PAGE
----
SA bows to pressure on cafes and pubs

Tim Dornin
South Australia has moved to clear up confusion over which hospitality venues can open

The South Australian government has bowed to pressure and further eased coronavirus restrictions after admitting to causing confusion across the hospitality industry.

New measures came into force on Friday allowing some cafes and restaurants to serve up to 10 patrons indoors as well as 10 outdoors.

But many venues were unsure if the new rules applied to them, with distinctions made according to the type of liquor licence in place.

Premier Steven Marshall conceded this had caused issues for some businesses, and the government had acted to simplify the rules.

"To clear up that confusion we are happy to provide a further relaxation of the arrangements in South Australia," he said.

"Effective immediately, any establishment with indoor dining can avail themselves of the reduction in restrictions."

The measures also allow pubs to open immediately, but still rule out front bar service with patrons having to be seated.

The Labor opposition said the government's handling of the issue had caused more pain for businesses already hard hit by the pandemic.

"South Australians need clear, easily understandable communication about what is allowed to open and what is not," opposition treasury spokesman Stephen Mullighan said.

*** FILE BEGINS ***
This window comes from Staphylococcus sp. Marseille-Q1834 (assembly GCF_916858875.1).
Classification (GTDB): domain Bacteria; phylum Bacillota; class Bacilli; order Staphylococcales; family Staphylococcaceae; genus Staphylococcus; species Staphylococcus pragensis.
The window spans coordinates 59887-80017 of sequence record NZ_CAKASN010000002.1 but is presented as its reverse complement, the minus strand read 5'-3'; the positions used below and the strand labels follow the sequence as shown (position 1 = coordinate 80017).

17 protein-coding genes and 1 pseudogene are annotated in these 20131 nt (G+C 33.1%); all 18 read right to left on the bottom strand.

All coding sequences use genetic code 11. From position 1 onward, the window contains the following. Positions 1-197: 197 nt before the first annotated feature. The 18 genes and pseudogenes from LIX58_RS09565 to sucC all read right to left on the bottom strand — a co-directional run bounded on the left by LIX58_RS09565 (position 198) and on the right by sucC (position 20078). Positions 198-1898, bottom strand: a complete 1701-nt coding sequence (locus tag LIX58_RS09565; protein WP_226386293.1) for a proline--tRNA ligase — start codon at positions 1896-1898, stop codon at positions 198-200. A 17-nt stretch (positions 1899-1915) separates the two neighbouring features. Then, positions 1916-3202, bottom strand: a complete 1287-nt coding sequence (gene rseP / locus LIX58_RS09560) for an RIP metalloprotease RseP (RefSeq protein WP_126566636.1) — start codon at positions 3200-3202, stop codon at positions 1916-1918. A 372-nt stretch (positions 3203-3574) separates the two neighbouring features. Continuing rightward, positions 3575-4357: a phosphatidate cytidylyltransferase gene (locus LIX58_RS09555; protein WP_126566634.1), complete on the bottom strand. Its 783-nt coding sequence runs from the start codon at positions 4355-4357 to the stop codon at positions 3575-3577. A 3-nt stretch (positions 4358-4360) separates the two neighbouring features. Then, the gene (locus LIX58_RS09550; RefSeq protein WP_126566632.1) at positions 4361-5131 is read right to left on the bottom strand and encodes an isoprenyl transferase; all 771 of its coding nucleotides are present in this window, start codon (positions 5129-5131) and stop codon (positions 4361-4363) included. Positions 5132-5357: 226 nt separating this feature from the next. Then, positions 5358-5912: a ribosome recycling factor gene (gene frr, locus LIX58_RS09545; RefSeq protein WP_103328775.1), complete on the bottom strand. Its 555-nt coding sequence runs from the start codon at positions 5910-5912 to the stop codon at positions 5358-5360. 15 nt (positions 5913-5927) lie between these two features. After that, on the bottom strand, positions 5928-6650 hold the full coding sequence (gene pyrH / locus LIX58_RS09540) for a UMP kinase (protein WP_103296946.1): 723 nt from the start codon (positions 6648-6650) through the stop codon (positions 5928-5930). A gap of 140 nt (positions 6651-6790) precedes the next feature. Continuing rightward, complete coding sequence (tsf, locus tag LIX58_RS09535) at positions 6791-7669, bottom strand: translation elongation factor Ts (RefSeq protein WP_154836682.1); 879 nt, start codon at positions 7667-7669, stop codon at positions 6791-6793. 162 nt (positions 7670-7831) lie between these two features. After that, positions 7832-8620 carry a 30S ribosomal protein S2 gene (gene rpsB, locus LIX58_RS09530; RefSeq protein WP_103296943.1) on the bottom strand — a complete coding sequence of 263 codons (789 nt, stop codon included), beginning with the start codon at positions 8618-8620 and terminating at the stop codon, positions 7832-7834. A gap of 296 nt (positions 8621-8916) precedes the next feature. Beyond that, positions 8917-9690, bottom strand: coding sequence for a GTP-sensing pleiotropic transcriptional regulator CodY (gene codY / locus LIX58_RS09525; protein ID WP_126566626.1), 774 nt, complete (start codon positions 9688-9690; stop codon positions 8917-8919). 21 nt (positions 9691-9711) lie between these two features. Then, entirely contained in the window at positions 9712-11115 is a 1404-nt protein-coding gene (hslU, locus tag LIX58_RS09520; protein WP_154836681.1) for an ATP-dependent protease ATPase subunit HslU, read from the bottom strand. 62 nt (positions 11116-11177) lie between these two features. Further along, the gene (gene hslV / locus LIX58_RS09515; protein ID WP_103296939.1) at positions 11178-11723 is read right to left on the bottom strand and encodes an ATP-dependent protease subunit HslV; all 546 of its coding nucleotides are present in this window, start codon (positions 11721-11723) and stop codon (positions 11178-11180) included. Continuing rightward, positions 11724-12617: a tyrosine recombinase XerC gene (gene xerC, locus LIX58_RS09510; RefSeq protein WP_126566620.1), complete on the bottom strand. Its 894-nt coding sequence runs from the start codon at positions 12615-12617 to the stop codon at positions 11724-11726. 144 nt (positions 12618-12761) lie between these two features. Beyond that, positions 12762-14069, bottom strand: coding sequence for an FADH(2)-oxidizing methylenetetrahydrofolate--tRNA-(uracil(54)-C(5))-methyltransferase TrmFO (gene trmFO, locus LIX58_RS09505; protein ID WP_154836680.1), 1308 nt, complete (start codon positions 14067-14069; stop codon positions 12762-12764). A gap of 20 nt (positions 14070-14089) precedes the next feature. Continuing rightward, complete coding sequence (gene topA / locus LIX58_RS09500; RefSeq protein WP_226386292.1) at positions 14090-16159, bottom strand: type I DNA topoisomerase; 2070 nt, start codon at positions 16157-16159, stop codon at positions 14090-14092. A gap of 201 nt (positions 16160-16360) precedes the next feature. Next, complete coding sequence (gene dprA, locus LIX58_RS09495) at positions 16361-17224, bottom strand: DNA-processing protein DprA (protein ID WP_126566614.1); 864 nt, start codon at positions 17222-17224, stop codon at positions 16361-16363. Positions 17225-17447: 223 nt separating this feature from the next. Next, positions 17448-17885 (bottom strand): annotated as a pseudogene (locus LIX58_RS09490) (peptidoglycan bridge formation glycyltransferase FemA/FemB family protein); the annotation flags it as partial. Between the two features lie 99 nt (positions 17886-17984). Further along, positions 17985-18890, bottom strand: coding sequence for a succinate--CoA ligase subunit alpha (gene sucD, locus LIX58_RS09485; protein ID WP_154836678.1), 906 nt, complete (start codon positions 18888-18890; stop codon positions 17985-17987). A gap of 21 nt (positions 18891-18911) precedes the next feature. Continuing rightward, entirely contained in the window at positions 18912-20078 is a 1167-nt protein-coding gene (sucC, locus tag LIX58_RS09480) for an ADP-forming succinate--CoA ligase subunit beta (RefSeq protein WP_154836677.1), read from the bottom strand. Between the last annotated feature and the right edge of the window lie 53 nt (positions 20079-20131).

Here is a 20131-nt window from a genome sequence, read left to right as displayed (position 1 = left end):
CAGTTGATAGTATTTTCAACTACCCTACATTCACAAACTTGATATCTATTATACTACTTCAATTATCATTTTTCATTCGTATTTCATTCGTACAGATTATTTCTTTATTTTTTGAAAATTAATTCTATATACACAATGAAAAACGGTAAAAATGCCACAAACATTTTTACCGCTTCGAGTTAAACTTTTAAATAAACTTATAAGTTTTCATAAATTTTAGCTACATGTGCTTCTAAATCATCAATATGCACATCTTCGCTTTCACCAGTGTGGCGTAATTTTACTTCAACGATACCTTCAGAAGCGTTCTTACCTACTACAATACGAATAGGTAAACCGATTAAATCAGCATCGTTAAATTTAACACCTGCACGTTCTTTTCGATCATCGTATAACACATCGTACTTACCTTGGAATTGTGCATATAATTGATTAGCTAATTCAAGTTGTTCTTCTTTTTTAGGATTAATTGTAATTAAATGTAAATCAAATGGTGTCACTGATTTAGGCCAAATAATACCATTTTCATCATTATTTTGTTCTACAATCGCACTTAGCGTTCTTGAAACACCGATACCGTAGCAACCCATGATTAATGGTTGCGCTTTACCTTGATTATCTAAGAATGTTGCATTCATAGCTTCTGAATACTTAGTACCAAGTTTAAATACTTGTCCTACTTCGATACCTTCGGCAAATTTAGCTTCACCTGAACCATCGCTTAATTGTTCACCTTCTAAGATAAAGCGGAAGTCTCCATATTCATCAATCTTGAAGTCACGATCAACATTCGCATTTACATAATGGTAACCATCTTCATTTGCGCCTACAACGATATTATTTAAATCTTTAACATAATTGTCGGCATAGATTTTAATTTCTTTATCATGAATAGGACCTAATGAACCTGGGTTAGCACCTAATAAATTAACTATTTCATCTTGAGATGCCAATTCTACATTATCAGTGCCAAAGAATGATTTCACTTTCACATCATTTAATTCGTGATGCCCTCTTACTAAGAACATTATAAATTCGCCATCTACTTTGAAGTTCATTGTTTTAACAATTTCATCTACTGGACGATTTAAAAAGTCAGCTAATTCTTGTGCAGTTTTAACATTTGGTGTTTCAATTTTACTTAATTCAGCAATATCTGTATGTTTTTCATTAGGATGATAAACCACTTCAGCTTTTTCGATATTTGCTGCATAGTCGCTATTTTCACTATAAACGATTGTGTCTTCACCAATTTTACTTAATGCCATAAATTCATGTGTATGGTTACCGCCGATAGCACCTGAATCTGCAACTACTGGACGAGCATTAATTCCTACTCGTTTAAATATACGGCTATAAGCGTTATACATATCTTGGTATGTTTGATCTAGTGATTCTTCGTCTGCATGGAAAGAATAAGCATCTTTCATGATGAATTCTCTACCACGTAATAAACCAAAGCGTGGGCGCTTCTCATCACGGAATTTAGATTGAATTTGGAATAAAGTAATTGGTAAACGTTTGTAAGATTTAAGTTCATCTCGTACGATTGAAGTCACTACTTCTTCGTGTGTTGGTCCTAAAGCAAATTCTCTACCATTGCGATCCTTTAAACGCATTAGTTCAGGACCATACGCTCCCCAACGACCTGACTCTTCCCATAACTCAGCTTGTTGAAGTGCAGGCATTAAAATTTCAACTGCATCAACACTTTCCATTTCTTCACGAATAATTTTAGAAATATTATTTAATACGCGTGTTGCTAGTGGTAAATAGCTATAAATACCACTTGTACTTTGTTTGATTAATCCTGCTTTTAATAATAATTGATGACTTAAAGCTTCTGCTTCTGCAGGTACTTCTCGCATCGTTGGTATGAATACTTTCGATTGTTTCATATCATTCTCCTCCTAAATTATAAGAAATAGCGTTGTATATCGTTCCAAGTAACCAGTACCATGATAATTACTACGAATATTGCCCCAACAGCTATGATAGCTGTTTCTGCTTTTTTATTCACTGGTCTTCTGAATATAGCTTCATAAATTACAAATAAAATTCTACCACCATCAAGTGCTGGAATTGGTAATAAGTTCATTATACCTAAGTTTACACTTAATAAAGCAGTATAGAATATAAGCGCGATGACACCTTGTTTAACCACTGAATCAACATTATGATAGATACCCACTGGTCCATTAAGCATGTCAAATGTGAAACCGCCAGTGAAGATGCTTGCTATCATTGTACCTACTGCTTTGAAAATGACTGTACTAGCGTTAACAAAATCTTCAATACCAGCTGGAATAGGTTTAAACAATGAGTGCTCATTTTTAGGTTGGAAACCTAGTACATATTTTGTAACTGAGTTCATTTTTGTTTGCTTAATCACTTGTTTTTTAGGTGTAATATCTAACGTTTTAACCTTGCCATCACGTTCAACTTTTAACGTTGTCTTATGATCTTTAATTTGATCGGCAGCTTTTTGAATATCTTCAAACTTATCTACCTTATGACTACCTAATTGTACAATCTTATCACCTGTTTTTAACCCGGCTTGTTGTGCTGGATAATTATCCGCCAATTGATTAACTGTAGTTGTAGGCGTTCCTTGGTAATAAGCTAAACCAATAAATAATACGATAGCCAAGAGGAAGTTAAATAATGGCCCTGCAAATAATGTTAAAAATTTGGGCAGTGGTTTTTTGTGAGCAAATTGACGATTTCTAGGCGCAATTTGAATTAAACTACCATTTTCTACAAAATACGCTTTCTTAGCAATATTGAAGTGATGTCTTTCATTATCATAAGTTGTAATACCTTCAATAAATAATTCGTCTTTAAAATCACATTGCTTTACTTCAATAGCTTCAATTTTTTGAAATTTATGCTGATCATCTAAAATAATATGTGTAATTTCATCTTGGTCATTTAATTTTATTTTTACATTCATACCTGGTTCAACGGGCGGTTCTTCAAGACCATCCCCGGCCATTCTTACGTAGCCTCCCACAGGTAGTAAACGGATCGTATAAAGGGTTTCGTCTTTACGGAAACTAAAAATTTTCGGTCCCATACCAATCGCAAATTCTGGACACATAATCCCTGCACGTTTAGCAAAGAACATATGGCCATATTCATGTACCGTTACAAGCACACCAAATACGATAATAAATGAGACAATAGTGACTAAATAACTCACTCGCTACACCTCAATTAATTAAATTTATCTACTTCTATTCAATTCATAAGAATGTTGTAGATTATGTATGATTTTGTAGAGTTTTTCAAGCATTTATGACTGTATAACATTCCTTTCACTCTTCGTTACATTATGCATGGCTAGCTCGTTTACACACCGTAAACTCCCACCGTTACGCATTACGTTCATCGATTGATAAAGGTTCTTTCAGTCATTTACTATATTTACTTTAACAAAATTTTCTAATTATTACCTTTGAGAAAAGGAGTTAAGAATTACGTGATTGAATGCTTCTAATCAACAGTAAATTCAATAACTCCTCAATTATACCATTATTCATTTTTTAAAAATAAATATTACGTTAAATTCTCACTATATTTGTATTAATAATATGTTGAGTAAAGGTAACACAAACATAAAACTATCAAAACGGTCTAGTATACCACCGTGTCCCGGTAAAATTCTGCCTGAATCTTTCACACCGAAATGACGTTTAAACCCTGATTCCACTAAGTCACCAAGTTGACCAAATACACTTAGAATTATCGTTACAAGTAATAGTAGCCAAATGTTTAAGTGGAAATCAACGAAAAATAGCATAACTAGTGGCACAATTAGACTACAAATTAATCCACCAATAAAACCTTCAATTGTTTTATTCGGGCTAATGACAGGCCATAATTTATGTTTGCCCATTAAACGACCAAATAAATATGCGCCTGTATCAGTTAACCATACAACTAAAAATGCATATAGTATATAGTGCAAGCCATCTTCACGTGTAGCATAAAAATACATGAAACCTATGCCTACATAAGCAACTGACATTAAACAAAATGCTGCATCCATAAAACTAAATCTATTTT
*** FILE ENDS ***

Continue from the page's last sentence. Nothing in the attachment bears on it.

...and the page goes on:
"Instead, we've seen chaos, confusion and cancellations."

The changes will remain in force until June 5, when SA will move to stage two, which is likely to result in larger numbers allowed in most venues.

Other businesses including cinemas, theatres and indoor gyms will also be free to open.

Authorities are finalising new provisions which will give individual businesses a role in deciding how they proceed, taking into account the risks involved and their proposed mitigation strategies to keep COVID-19 at bay.

South Australia again reported no new virus infections on Friday.

So far the state has had 439 confirmed cases but none are still considered active.

SA has only had one new coronavirus case over the past 30 days.

Mr Marshall said with the state doing well in containing the virus, the government was happy to trust the common sense approach taken by South Australians over recent months.

"We've done extraordinarily well by trusting the people of South Australia and again we're happy to continue doing that," he said.

"People have gone about their lives really sensibly, social distancing, making sure that they've got good hygiene.

"That has given us the confidence to open up more of our economy."